The remediation trial currently underway in U.S. District Court – with Judge Eldon Fallon presiding – has produced some noteworthy and interesting testimony: the best way to cure a home contaminated with defective Chinese drywall may be to “gut” it. – read on for an elaboration of what exactly “gutting a home” entails.
This case is essentially a “default” hearing – Virginia plaintiffs are up against an entity known as Taishan gypsum Co., but the company is not participating in litigation. This company is owned by the Chinese government and the Consumer Product Safety Commission has received thousands of complaints surrounding Chinese drywall.
The Herald Tribune reported that one of plaintiff’s attorneys noted that when one Norfolk Supply company imported goods from Taishan, the company sought to use Chinese standards rather than international safety standards. Norfolk attorney, Richard Serpe (another plaintiff’s attorney), stated that the Norfolk business (known as Venture Supply) distributed Chinese “material” and even used new vehicles to transport the goods outside of Virginia to other states.
The plaintiffs are asserting that based upon scientific studies, the best option for curing Chinese drywall-laden homes is to “gut” the house. This means that all wiring, metals, and affected materials in the home MUST be removed. The Herald Tribune article referenced previously notes that one Florida homebuilder’s vice president said that first, his company thought that the insulated wiring inside walls of homes would not be affected. He was wrong however, and his company’s protocol for fixing homes now includes a process aimed at removing all electrical components affected.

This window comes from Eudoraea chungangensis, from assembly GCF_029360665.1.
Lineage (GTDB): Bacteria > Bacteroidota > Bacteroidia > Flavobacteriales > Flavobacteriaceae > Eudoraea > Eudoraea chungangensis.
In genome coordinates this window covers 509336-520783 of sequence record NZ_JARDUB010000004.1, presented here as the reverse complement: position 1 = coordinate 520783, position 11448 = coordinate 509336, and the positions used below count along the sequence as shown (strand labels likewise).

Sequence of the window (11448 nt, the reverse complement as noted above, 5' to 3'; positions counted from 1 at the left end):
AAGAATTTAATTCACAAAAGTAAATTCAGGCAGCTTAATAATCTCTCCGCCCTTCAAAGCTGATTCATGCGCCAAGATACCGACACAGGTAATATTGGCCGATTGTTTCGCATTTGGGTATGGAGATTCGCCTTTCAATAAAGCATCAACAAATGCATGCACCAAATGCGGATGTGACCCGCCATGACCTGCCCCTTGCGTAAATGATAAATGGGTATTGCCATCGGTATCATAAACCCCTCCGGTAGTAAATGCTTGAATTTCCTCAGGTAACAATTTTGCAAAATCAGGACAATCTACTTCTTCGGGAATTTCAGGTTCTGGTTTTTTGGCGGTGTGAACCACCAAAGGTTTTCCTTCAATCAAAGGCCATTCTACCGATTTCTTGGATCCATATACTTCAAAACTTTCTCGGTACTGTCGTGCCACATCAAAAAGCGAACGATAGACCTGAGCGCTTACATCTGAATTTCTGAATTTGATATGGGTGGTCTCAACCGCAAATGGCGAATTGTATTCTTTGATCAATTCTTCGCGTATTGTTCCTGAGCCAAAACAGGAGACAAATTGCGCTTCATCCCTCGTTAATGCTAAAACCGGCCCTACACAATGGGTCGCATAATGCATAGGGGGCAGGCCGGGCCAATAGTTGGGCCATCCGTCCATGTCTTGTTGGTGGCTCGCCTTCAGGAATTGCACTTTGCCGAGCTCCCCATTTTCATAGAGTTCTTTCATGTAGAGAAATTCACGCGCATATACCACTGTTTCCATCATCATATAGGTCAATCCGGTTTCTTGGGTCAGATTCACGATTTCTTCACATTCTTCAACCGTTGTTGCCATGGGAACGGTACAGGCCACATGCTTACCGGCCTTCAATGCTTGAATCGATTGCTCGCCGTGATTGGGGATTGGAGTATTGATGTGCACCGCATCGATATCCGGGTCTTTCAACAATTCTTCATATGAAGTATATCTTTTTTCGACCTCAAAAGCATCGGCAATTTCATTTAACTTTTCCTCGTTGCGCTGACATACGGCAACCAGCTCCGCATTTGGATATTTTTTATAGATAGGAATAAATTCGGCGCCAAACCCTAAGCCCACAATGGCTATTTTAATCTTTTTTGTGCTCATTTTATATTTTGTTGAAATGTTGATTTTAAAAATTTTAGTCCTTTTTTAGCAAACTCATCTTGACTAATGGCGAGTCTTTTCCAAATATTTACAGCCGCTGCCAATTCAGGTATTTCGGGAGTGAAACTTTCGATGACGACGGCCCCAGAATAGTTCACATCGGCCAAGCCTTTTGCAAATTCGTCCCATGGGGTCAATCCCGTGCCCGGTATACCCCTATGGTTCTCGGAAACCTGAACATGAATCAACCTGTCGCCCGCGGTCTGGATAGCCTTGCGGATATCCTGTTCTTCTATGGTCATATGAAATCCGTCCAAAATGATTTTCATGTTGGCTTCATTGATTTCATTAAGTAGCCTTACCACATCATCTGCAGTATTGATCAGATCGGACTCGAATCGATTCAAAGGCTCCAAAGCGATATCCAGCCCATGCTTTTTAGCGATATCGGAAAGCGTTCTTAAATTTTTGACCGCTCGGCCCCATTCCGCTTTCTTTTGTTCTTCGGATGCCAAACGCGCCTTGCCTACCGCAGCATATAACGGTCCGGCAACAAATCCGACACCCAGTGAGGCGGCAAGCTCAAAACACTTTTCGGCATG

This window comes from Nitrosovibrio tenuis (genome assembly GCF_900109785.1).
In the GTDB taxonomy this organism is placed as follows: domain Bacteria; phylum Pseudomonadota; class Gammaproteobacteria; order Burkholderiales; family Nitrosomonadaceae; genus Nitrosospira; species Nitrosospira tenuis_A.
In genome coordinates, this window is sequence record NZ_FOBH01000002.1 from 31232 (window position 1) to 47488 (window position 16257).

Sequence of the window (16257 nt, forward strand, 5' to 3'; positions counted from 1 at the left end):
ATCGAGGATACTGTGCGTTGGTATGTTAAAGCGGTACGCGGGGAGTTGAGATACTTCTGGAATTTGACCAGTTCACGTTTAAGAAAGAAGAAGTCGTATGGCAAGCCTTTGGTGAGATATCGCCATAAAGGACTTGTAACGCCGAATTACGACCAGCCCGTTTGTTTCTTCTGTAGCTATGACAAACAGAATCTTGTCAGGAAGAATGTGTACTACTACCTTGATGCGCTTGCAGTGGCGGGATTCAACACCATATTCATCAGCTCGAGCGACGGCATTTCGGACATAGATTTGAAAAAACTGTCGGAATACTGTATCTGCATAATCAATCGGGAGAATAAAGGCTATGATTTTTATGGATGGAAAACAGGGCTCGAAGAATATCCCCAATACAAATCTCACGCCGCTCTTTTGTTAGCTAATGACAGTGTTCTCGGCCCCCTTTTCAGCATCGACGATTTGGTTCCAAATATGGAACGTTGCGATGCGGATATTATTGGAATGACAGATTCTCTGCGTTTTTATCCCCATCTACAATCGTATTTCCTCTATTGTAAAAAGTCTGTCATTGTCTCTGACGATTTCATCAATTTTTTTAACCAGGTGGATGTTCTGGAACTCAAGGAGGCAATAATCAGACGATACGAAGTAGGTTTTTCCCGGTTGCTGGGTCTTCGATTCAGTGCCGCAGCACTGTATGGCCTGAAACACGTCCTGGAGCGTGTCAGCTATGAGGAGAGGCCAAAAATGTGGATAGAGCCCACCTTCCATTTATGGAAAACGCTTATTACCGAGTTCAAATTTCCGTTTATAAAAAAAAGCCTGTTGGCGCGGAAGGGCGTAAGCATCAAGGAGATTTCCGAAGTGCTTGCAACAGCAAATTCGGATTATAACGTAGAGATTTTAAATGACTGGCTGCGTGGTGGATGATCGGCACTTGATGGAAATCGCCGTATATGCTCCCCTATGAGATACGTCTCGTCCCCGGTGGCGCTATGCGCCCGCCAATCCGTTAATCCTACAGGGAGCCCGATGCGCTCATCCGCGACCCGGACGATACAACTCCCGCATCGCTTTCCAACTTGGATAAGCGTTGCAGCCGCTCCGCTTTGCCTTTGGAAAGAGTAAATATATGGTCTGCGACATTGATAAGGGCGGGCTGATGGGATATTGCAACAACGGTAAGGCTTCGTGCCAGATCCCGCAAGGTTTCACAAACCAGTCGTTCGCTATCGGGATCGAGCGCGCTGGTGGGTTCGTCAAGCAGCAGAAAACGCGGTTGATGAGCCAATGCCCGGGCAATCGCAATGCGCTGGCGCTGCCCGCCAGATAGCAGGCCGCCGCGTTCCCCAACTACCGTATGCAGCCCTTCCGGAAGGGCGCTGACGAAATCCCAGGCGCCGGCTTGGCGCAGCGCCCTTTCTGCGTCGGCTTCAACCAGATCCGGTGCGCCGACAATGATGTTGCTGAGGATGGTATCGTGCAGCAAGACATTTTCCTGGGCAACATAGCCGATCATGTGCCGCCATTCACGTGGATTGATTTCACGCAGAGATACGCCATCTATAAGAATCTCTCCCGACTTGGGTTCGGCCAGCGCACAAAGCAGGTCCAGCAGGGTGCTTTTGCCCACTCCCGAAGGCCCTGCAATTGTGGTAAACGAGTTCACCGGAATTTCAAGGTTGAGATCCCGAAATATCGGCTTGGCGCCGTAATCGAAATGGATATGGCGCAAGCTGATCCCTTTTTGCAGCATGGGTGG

Last Thursday, one party to the litigation made a somewhat surprising move. Knauf Plasterboard Tianjin Co. Ltd. suddenly withdrew from the defense. Did Judge Fallon stall the trial? – No. Consistent with his demeanor thus far, Judge Fallon only made slight reference to Knauf’s withdrawal and the litigation shall press on.